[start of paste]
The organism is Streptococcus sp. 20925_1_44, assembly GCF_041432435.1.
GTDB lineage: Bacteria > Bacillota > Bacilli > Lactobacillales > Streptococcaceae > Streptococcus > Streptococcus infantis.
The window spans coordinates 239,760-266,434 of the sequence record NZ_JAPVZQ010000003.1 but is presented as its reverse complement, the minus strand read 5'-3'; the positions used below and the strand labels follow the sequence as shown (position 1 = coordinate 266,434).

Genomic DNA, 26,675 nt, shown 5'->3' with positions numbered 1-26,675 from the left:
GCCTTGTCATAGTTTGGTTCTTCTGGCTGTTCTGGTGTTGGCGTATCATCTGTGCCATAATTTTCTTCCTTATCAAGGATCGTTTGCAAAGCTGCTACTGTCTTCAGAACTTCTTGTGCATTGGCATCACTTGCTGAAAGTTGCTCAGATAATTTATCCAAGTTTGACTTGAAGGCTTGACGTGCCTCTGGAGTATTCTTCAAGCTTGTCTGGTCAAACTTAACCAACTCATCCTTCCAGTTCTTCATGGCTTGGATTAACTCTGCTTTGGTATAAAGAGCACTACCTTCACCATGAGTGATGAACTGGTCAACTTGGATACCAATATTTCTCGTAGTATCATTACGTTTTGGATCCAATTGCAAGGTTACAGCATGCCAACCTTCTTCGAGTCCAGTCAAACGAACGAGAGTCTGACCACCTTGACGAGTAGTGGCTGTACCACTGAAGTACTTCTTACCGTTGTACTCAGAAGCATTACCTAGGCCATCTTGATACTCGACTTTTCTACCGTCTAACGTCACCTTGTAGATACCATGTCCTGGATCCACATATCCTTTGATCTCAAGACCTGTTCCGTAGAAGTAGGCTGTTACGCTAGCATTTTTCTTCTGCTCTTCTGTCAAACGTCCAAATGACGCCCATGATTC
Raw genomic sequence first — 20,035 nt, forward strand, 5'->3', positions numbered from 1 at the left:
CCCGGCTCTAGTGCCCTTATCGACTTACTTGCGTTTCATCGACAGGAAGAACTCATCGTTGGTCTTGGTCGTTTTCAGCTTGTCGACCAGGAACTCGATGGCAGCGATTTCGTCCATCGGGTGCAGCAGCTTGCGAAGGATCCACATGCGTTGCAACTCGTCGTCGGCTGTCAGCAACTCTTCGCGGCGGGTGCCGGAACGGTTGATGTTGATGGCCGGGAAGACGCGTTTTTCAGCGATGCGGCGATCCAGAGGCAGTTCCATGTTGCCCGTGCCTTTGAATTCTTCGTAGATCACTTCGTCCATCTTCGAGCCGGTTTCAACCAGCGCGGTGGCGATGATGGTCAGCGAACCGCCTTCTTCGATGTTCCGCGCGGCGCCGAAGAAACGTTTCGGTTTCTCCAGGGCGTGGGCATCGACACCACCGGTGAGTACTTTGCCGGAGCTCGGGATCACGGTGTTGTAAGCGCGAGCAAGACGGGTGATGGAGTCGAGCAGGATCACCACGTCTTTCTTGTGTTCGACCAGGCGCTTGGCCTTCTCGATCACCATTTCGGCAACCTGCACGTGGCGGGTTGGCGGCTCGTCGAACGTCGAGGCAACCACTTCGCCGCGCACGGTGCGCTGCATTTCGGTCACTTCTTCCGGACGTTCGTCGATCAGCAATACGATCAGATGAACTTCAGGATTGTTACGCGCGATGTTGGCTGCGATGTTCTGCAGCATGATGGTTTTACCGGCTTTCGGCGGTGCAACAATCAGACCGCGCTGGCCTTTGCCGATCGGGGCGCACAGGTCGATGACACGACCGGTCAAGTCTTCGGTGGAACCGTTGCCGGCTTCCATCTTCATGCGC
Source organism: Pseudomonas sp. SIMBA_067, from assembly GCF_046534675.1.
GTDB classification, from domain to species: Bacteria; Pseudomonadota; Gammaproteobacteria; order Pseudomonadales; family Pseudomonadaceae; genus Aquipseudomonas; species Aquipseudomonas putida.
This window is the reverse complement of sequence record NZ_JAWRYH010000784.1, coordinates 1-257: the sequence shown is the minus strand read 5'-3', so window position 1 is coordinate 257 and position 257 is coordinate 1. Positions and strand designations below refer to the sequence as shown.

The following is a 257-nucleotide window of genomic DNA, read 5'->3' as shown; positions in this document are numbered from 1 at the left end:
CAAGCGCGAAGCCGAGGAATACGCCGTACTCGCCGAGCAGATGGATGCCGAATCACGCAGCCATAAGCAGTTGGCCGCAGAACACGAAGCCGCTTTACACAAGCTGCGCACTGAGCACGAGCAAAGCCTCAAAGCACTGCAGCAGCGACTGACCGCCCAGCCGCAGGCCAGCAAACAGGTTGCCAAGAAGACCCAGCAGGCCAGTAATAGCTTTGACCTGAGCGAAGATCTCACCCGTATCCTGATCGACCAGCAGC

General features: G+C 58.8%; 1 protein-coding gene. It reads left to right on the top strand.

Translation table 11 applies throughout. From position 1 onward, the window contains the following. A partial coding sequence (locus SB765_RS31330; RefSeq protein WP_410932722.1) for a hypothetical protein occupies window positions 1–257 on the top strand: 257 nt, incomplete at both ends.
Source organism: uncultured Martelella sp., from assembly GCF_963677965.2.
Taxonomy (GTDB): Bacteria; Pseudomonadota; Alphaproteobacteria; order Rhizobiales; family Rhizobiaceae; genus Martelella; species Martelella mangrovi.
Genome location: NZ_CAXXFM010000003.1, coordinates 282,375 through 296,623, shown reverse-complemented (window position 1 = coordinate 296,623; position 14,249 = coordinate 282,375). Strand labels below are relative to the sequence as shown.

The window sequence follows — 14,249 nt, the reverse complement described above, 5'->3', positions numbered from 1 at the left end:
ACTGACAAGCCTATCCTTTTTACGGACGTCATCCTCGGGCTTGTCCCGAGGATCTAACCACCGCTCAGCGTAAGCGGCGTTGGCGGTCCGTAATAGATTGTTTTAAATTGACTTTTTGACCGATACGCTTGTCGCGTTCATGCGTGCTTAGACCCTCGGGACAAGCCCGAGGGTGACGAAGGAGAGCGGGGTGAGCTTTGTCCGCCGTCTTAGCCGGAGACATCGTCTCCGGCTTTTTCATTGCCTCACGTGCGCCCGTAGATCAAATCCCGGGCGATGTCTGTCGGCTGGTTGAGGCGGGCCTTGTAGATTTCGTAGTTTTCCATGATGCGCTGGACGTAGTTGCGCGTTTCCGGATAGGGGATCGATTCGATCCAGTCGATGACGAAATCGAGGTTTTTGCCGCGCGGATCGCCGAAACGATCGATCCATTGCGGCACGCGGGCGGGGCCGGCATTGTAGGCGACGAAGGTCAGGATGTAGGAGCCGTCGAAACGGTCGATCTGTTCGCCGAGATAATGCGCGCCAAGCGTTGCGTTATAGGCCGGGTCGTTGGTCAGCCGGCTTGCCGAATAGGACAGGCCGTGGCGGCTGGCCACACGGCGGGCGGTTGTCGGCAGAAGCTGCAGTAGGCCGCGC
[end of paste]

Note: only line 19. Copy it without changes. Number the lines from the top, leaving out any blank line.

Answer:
ACTGACAAGCCTATCCTTTTTACGGACGTCATCCTCGGGCTTGTCCCGAGGATCTAACCACCGCTCAGCGTAAGCGGCGTTGGCGGTCCGTAATAGATTGTTTTAAATTGACTTTTTGACCGATACGCTTGTCGCGTTCATGCGTGCTTAGACCCTCGGGACAAGCCCGAGGGTGACGAAGGAGAGCGGGGTGAGCTTTGTCCGCCGTCTTAGCCGGAGACATCGTCTCCGGCTTTTTCATTGCCTCACGTGCGCCCGTAGATCAAATCCCGGGCGATGTCTGTCGGCTGGTTGAGGCGGGCCTTGTAGATTTCGTAGTTTTCCATGATGCGCTGGACGTAGTTGCGCGTTTCCGGATAGGGGATCGATTCGATCCAGTCGATGACGAAATCGAGGTTTTTGCCGCGCGGATCGCCGAAACGATCGATCCATTGCGGCACGCGGGCGGGGCCGGCATTGTAGGCGACGAAGGTCAGGATGTAGGAGCCGTCGAAACGGTCGATCTGTTCGCCGAGATAATGCGCGCCAAGCGTTGCGTTATAGGCCGGGTCGTTGGTCAGCCGGCTTGCCGAATAGGACAGGCCGTGGCGGCTGGCCACACGGCGGGCGGTTGTCGGCAGAAGCTGCAGTAGGCCGCGC